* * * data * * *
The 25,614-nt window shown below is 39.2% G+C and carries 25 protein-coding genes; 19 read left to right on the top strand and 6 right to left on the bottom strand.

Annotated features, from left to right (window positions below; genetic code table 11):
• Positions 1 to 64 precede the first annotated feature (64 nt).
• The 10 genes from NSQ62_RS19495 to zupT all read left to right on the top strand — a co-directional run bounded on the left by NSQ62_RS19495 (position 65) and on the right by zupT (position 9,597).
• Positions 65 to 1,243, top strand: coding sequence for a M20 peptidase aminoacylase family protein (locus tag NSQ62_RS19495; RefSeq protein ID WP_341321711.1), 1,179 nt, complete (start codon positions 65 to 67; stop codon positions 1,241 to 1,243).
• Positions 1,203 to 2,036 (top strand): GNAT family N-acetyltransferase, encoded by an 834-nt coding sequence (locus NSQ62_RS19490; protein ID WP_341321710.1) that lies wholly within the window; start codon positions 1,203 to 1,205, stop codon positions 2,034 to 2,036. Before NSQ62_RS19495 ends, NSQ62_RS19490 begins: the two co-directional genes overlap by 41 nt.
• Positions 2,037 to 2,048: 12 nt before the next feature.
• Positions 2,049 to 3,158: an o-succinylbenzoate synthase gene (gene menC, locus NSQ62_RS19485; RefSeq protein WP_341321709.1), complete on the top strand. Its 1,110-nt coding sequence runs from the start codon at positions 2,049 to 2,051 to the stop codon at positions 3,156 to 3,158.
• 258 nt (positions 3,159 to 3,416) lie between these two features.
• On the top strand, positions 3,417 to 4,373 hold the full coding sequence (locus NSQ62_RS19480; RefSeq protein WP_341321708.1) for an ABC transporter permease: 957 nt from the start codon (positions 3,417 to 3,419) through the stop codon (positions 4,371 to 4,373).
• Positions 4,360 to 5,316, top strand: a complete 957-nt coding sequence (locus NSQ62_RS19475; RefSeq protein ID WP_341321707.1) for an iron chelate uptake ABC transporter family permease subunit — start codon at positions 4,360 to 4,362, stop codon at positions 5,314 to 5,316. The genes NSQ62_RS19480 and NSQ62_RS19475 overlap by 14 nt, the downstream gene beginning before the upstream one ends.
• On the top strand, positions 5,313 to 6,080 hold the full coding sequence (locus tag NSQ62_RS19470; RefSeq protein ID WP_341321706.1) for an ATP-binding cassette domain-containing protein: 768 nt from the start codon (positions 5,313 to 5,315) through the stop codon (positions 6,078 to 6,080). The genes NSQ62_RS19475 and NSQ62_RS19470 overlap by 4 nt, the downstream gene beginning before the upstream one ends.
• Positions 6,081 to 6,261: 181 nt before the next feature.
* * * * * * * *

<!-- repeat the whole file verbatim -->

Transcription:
The 25,614-nt window shown below is 39.2% G+C and carries 25 protein-coding genes; 19 read left to right on the top strand and 6 right to left on the bottom strand.

Annotated features, from left to right (window positions below; genetic code table 11):
• Positions 1 to 64 precede the first annotated feature (64 nt).
• The 10 genes from NSQ62_RS19495 to zupT all read left to right on the top strand — a co-directional run bounded on the left by NSQ62_RS19495 (position 65) and on the right by zupT (position 9,597).
• Positions 65 to 1,243, top strand: coding sequence for a M20 peptidase aminoacylase family protein (locus tag NSQ62_RS19495; RefSeq protein ID WP_341321711.1), 1,179 nt, complete (start codon positions 65 to 67; stop codon positions 1,241 to 1,243).
• Positions 1,203 to 2,036 (top strand): GNAT family N-acetyltransferase, encoded by an 834-nt coding sequence (locus NSQ62_RS19490; protein ID WP_341321710.1) that lies wholly within the window; start codon positions 1,203 to 1,205, stop codon positions 2,034 to 2,036. Before NSQ62_RS19495 ends, NSQ62_RS19490 begins: the two co-directional genes overlap by 41 nt.
• Positions 2,037 to 2,048: 12 nt before the next feature.
• Positions 2,049 to 3,158: an o-succinylbenzoate synthase gene (gene menC, locus NSQ62_RS19485; RefSeq protein WP_341321709.1), complete on the top strand. Its 1,110-nt coding sequence runs from the start codon at positions 2,049 to 2,051 to the stop codon at positions 3,156 to 3,158.
• 258 nt (positions 3,159 to 3,416) lie between these two features.
• On the top strand, positions 3,417 to 4,373 hold the full coding sequence (locus NSQ62_RS19480; RefSeq protein WP_341321708.1) for an ABC transporter permease: 957 nt from the start codon (positions 3,417 to 3,419) through the stop codon (positions 4,371 to 4,373).
• Positions 4,360 to 5,316, top strand: a complete 957-nt coding sequence (locus NSQ62_RS19475; RefSeq protein ID WP_341321707.1) for an iron chelate uptake ABC transporter family permease subunit — start codon at positions 4,360 to 4,362, stop codon at positions 5,314 to 5,316. The genes NSQ62_RS19480 and NSQ62_RS19475 overlap by 14 nt, the downstream gene beginning before the upstream one ends.
• On the top strand, positions 5,313 to 6,080 hold the full coding sequence (locus tag NSQ62_RS19470; RefSeq protein ID WP_341321706.1) for an ATP-binding cassette domain-containing protein: 768 nt from the start codon (positions 5,313 to 5,315) through the stop codon (positions 6,078 to 6,080). The genes NSQ62_RS19475 and NSQ62_RS19470 overlap by 4 nt, the downstream gene beginning before the upstream one ends.
• Positions 6,081 to 6,261: 181 nt before the next feature.